Urquidy stymies red-hot Mets in statement win

June 22nd, 2022

HOUSTON -- A rare fielding error by first baseman Yuli Gurriel, last year’s Gold Glove winner in the American League, put Astros starter José Urquidy in a tough spot in the fourth inning of Tuesday night’s game against the Mets at Minute Maid Park. 

The bases were loaded with one out, prompting a mound visit from pitching coach Josh Miller and catcher Martín Maldonado, who told him to breathe and remain calm. Easier said than done when you’re not the one on the mound, but Maldonado knew exactly what to say -- and what pitches to call.

Seven of the next nine pitches Urquidy threw were fastballs as he struck out Eduardo Escobar and J.D. Davis swinging to escape the mess and keep the Mets off the board. The Astros’ offense took it from there, backing Urquidy with three homers in an 8-2 win over the top team in the National League.

“The plan was to attack the strike zone with a lot of intent in my fastballs and my curveball,” Urquidy said. “Maldy told me to breathe and be calm.”

With Escobar up and the bases loaded, Urquidy threw him three fastballs to get ahead in the count, 1-2, before getting him to swing through a 2-2 curveball. All four pitches to Davis were fastballs, including a 96 mph heater up in the zone that he missed for the final out. Urquidy pumped his fist in a rare display of emotion.

“That was a pivotal point of the game,” Astros manager Dusty Baker said. “Those guys, they can reel off a bunch of runs on you in a hurry. When he struck out the first guy, you’re still not out of trouble. The fact that he threw some well-located fastballs on J.D. Davis, yeah, he should have been pumped up.”

Urquidy threw a career-high 104 pitches in six innings, allowing one run on four hits against a Mets team that entered the day leading the NL in runs per game (5.04) and on-base percentage (.334). He carried a shutout into the sixth before Pete Alonso clubbed his 20th homer of the season -- a solo shot.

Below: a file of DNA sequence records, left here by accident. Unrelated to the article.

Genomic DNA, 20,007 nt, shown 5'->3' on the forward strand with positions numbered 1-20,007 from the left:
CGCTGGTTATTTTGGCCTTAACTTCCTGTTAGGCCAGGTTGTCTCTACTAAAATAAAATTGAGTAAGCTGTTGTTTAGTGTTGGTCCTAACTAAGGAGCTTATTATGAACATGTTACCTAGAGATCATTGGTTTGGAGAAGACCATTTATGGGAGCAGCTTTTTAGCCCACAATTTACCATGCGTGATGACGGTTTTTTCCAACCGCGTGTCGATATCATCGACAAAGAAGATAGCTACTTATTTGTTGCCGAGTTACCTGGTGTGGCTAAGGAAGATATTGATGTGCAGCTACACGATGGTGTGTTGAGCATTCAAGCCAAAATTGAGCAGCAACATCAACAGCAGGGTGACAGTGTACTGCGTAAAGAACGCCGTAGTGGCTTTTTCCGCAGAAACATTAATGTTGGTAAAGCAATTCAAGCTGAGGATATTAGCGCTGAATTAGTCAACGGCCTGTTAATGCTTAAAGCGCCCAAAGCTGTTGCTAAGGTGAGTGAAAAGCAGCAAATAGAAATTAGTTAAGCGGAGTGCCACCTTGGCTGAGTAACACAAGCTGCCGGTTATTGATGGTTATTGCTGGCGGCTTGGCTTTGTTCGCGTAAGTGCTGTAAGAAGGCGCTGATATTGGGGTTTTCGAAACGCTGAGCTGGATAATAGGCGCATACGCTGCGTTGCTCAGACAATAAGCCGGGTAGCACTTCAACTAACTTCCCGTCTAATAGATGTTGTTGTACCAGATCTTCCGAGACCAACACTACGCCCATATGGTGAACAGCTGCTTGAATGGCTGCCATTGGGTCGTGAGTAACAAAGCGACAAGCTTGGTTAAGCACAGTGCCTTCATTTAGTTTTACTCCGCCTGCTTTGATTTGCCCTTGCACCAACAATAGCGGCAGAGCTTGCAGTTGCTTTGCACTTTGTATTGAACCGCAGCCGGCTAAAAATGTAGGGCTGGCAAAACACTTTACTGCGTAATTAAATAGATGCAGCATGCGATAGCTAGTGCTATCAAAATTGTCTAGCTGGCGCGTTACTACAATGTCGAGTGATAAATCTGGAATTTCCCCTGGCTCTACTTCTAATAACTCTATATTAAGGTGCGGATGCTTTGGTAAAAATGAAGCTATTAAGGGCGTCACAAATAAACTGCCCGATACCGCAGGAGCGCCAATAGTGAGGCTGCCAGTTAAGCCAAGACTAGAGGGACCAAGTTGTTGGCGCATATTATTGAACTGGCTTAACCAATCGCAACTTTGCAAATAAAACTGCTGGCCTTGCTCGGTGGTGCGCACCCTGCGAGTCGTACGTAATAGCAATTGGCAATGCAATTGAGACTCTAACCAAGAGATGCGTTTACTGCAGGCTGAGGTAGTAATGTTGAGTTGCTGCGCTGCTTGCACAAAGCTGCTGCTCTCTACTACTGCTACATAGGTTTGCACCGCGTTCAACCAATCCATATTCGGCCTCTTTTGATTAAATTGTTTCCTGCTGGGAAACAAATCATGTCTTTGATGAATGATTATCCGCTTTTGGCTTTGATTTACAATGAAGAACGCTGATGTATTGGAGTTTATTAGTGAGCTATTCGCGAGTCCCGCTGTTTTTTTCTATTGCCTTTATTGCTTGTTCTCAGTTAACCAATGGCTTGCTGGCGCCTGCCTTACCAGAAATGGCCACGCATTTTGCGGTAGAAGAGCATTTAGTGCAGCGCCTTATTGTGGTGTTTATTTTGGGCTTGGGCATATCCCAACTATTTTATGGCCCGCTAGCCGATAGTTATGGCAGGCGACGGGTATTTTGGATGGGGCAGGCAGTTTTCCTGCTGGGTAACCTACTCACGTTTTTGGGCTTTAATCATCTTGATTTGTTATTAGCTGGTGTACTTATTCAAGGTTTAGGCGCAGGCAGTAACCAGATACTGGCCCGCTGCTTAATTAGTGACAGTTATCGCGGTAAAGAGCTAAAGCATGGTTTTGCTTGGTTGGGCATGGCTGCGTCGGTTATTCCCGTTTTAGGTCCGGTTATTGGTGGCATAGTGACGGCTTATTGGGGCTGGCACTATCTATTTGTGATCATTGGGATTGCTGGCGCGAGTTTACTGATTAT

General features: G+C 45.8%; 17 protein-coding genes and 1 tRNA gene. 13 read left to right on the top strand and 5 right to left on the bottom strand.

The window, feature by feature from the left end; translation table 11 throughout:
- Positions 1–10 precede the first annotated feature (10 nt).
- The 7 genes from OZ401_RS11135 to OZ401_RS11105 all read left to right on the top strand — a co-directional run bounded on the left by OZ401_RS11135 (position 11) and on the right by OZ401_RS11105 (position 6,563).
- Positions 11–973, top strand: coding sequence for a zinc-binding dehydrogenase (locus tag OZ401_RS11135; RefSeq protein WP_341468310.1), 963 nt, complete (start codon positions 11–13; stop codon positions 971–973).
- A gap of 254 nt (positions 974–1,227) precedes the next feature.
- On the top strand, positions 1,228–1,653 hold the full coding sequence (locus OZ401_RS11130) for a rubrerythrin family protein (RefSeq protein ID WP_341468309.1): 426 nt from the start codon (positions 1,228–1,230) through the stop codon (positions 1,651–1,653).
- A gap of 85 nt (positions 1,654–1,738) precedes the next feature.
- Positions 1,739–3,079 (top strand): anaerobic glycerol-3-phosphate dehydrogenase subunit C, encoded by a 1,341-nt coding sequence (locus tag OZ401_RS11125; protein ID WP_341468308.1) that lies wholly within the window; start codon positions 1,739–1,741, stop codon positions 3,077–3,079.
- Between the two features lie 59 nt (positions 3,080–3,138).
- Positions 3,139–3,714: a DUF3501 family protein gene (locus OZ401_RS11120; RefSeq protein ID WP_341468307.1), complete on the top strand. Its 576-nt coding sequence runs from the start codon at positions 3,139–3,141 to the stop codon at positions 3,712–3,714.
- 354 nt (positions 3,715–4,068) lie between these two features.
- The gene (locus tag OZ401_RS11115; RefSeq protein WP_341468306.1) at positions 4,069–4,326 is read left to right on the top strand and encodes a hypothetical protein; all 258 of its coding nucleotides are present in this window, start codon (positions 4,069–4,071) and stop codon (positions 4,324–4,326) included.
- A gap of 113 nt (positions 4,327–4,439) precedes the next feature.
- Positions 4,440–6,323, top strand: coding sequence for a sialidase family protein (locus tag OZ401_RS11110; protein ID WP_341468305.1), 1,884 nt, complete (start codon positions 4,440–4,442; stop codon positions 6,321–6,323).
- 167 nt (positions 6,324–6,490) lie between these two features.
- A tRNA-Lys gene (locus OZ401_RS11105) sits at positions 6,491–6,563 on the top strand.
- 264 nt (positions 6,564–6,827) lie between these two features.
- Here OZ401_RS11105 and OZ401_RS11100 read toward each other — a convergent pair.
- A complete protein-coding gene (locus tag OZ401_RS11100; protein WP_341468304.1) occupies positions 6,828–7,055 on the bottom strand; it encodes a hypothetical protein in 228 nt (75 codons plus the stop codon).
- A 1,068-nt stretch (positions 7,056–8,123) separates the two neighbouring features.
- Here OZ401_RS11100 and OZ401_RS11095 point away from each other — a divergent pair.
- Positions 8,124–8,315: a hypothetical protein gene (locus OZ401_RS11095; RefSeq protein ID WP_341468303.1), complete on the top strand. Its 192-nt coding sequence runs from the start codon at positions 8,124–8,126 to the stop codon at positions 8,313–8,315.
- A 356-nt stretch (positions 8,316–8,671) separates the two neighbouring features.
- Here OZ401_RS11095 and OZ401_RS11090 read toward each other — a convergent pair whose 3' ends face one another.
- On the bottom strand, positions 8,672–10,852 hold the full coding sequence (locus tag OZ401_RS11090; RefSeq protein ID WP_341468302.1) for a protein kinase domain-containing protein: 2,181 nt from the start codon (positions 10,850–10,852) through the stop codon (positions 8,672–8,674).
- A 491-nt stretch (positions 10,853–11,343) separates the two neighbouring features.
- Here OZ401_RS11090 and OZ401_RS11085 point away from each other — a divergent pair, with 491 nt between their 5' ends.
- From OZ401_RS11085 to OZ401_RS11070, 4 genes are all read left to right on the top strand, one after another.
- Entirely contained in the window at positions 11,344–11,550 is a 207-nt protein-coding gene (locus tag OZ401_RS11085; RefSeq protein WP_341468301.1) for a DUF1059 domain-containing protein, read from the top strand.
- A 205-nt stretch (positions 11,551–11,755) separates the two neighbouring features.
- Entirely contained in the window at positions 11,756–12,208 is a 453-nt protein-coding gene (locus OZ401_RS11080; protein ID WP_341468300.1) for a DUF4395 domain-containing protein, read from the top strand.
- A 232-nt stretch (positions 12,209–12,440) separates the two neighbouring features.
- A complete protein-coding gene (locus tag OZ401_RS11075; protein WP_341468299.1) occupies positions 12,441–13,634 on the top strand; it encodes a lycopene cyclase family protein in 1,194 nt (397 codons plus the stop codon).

“His location was good, and he had a very good breaking ball and changeup,” Baker said. “His location was the key. It certainly helped when he got out of trouble with the bases loaded. He threw some outstanding breaking balls and some well-located fastballs to get out of that trouble, and then our offense took over from there. It was a very good night against a very good team.”

Since allowing six runs (five earned) and 12 hits in 4 2/3 innings in a loss to the Mariners on May 28, Urquidy is 2-1 with a 4.43 ERA in four June starts, three of which have been quality starts. The lone bad start was another against the Mariners, who touched him for five runs (four earned) in 4 1/3 innings on June 8. 

Urquidy ditched the cutter he had been throwing in his first 11 starts of the season the last time he took the mound, and on Tuesday, he relied heavily on his four-seam fastball up in the zone. He threw 72 fastballs, which accounted for 69 percent of his pitches. He was throwing that pitch 52 percent of the time prior to Tuesday.

“I was trying to compete and attack with my fastball and all my stuff,” he said. “I know they’re good hitters right now. They’re on top. I knew it was going to be a good match for me.”

Maldonado said Urquidy’s fastball is his best pitch, which is why it was such a weapon Tuesday. 

“Establish the fastball, and that’s the pitch he can command and can throw anywhere,” Maldonado said. “He has one of the best fastballs in the big leagues.”

With injured veteran Jake Odorizzi beginning a rehab assignment on Friday at Triple-A Sugar Land, Urquidy’s spot in the rotation could be tenuous, but Maldonado says “not so fast” for those who envision Urquidy out of the rotation any time soon. 

“He’s a guy that’s been here, he knows what he needs to do to get himself back on track,” Maldonado said. “I know it’s kind of hard, that period [5.95 ERA in April], but he’s bouncing back. That’s a guy that we trust a lot, a guy that has three World Series wins. It’s a guy we rely on.”